“No More Arbitration for You!” – Part 2

Attorney Nicholas Kanter

Nicholas Kanter | Shareholder

October 17, 2019
Attorney Tal Burnovski Yeyni

Tal Burnovski Yeyni | Associate

October 17, 2019

In our previous blog we wrote about California’s Assembly Bill 51, which largely impacts arbitration agreements by prohibiting employers from requiring employees or applicants for employment to agree to arbitrate claims for FEHA (Fair Employment and Housing Act) or Labor Code violations as a condition of employment, continued employment, or receipt of employment-related benefits.

Assembly Bill 707 attempts to build additional barriers into the arbitration process by requiring employers to adhere to rigorous procedural requirements once arbitration is initiated, and imposing severe penalties if the requirements are not met.

General Background

The stated purpose of AB 707 is to protect consumers and employers when a company “stalls or obstructs the arbitration proceedings by refusing to pay the required [arbitration] fees.”

Accordingly, AB 707 adds Sections 1281.97 – 1281.99 to California’s Arbitration Act and codifies court decisions which held “that a company’s failure to pay arbitration fees pursuant to a mandatory arbitration provision constitutes a breach of the arbitration agreement and allows the non-breaching party to bring a claim in court.”

The Particularities

Under the new law, an employer that does not pay the fees and costs necessary to initiate or continue an arbitration, within 30 days after the fees/costs are due, is:

  1. in material breach of the arbitration agreement,
  2. in default of the arbitration agreement, and
  3. waives its right to compel arbitration (where an arbitration has not yet initiated), or compel an employee to proceed with the arbitration (where the arbitration is pending).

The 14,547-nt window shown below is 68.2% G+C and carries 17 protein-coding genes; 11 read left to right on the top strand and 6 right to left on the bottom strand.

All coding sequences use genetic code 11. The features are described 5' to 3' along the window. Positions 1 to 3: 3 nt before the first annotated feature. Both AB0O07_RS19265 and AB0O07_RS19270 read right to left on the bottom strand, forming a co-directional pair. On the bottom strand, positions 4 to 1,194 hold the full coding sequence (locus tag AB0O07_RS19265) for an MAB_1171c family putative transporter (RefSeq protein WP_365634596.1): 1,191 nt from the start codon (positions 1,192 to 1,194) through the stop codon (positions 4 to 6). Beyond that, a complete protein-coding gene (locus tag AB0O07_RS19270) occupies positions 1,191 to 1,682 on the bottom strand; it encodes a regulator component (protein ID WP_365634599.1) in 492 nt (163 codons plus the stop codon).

If the employer is in material default of the arbitration agreement before the arbitration commences, the employee may:

  1. Withdraw the claim from arbitration and proceed in court. Under this option, the statute of limitations is tolled and relates back to the date the claim was initially filed, and the employer must pay the employee’s attorney’s fees and costs as a result of the “material breach” or “abandoned arbitration proceeding” (as applicable). AB 707 further permits the court to impose evidentiary, terminating and/or contempt sanctions on the employer.
  2. Compel arbitration. If the employee decides to proceed with arbitration despite the material default, the employer must pay the employee’s reasonable attorney’s fees and costs related to arbitration.

If the employer is in material default of the arbitration agreement after the arbitration commences, the employee may:

  1. Withdraw the claim from arbitration and proceed in court. As above, the statute of limitations is tolled and relates back to the date the claim was initially filed, and the court may impose sanctions. The employee may also bring a motion or a separate action to recover all attorney’s fees and costs associated with the abandoned arbitration, regardless of whether the employee prevails in the underlying action.
  2. Continue the arbitration proceedings. Notwithstanding the employer’s default, the employee may continue the arbitration proceedings (as long as the arbitration provider agrees). Once the arbitration concludes, the arbitration provider may bring a claim against the employer to recover its fees and costs.
  3. Petition the court for an order compelling the employer to pay all arbitration fees. The employee can seek an order requiring the employer to pay the cost of the arbitration.
  4. Pay the employer’s unpaid fees. Although not a likely option, the employee may pay the cost of the arbitration and then recover the costs once the arbitration concludes.

If the employee elects to continue with arbitration, as specified in (2) – (4) above, the arbitrator “shall” impose “appropriate sanctions” on the employer, including monetary, issue, evidentiary or terminating sanctions.

What’s Next?

By enacting Assembly Bills 51 and 707, California clearly sides with the movement disfavoring employment arbitration agreement.

Employers are encouraged to review their practices and agreements to confirm compliance. This also includes a review of employment practices, such as payment of minimum wage, recording work hours and breaks, mandatory harassment training, etc. To best avoid the pitfalls of arbitration, protect yourself by knowing and complying with California law.

Nicholas Kanter and Tal Burnovski Yeyni are employment defense attorneys.

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